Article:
The Fitness Industry

The Fitness Industry

I have been in the fitness industry most of my life. It’s all I’ve known. It has changed me a lot and I have watched IT change a lot. The growth of social media, in particular Instagram, has given everyone a platform and a voice. While I’m all for sharing; context and qualification is critical when it comes to health and human movement. I’m sorry to say this, not everyone needs a platform and a voice.

We, as health and fitness professionals, need to clean up the industry a bit. It has become much too muddled with crap recently. Consider this a bit of a callout.

  1. If you’re not sure what an exercise does, haven’t done it yourself, or don’t understand the biomechanics don’t post it and recommend it.
  2. If you need to post a shirtless selfie/ass pic call it what it is. Don’t slap a motivational quote on it and try to pass it off as something it’s not. You like how you look in the photo and you want other people to see it too. It’s completely okay. We’ve all done it . . . But as a whole the social media fitness space needs less of this.
  3. Don’t post about FAD diets if you don’t understand the physiological mechanisms of nutrition, performance and fat loss.
  4. Don’t shill out worthless supplements everywhere. We need a clean-up when it comes to that, not more of a mess.
  5. If you have a fitness account try to provide direction within your lane. Support, through quality content and inspiration through professional, scientific or anecdotal insight. (Not a pic of your ass/abs.)

To put it bluntly, if the social media fitness space was actually making a predominantly positive impact, we wouldn’t still see massively rising obesity rates. There are ONE BILLION on IG alone, after all. Instead, the space has turned into a sloppy mess of pseudo-pornographic material, self-serving content, bad advice, supplement shilling, and fad diet peddling with a small sprinkle of good in there. This makes it difficult for the novice weight lifter to determine quality information from myths. As a community I want to see more of the good!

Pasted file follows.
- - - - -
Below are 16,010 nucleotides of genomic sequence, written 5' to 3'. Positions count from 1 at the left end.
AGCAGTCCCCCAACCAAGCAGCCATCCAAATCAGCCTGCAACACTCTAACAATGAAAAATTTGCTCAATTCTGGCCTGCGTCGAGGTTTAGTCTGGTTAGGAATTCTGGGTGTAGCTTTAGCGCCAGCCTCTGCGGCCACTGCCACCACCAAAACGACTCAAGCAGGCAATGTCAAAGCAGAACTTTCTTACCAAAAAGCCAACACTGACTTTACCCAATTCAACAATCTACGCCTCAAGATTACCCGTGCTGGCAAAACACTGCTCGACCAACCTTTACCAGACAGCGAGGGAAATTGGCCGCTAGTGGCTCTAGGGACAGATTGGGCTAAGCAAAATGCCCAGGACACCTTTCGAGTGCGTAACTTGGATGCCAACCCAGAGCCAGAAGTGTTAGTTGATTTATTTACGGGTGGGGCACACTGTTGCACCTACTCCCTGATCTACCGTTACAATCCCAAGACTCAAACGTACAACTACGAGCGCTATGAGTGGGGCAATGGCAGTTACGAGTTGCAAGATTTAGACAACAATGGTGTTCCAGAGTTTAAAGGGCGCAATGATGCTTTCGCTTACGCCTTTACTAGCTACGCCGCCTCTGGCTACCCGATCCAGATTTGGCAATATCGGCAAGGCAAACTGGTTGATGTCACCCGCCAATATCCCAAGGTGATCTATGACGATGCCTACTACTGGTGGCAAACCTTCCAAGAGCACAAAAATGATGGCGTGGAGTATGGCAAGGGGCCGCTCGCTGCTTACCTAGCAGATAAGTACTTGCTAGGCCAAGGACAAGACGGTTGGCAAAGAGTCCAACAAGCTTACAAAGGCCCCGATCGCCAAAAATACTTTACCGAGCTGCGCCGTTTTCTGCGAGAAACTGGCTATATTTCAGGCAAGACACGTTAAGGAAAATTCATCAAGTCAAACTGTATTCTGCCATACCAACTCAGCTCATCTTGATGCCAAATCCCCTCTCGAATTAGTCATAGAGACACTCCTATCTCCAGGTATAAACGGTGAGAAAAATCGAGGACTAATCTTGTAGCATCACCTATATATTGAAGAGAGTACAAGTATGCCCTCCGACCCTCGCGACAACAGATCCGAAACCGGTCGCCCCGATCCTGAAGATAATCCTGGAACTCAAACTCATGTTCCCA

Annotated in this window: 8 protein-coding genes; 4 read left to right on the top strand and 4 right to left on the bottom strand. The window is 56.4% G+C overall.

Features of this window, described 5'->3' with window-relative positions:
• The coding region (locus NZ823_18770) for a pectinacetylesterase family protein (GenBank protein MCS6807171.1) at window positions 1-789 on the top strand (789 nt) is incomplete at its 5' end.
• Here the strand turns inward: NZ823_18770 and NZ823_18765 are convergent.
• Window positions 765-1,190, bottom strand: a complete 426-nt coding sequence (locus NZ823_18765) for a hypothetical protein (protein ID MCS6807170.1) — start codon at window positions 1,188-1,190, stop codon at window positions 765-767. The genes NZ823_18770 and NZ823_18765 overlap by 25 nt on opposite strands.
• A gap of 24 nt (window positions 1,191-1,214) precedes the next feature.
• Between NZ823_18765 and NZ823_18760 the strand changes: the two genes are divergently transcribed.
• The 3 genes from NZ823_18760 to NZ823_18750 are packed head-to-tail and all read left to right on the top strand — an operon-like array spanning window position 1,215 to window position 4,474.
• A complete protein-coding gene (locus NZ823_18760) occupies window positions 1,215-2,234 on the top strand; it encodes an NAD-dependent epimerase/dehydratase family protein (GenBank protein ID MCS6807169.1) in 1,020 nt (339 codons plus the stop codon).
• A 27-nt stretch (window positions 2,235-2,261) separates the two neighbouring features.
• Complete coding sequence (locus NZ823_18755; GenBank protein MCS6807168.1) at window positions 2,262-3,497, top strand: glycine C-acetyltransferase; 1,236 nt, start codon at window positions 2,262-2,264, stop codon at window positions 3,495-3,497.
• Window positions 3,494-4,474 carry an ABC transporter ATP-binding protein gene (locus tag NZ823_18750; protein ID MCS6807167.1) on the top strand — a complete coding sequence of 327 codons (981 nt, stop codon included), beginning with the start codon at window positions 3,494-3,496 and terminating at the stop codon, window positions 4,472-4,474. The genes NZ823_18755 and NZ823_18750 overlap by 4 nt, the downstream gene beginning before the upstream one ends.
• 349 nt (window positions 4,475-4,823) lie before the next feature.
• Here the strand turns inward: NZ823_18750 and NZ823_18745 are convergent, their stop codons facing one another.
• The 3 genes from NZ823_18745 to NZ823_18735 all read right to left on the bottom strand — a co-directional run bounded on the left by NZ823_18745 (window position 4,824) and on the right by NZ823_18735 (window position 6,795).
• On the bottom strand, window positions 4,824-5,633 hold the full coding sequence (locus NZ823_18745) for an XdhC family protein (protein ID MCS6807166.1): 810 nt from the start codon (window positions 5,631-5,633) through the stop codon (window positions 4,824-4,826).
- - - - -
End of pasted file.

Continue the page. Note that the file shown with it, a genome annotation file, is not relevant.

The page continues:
Let’s take the opportunity to be better as a fitness community on social media. I know I follow some pretty awesome accounts, and I want to see more like that.


If you want good quality fitness and nutrition advice, follow me on Facebook, Instagram or YouTube. You can also find some tips and a link to apply for a free coaching call at my website Working with me gives you access to a large network of other credible fitness professionals that I work with personally and professionally. If you’re looking for a reading or podcast list, shoot me a message and I’ll be glad to send you some of my favorites.


Protein: What’s the big deal anyway?

Protein has been a bit overplayed by the bodybuilding crowd. You don’t need to eat multiple chicken breasts, or guzzle protein shakes daily.

That being said, most beginners I train, especially women, are under consuming protein.

What’s so great about protein?

The most obvious benefit: you’re going to be able to build more muscle. The amino acids in protein are the building blocks of muscle. If you’re not getting enough protein, you’re shorting yourself results in the gym. Your physique won’t change as fast as it should be.

“I am so full all the time!”

-All my clients when they start eating more protein.

Protein is the most satiating of all the macronutrients. It keeps you full the longest. When trying to lose weight/restrict calories, your biggest enemy is hunger. Eating more protein makes losing weight easier, since you’re full, longer.

Thermic effect. Our bodies require energy to digest food and turn it into fuel. When you use this extra energy to convert food to fuel, your body burns more calories than it normally would – this is “the thermic effect of food” or TEF.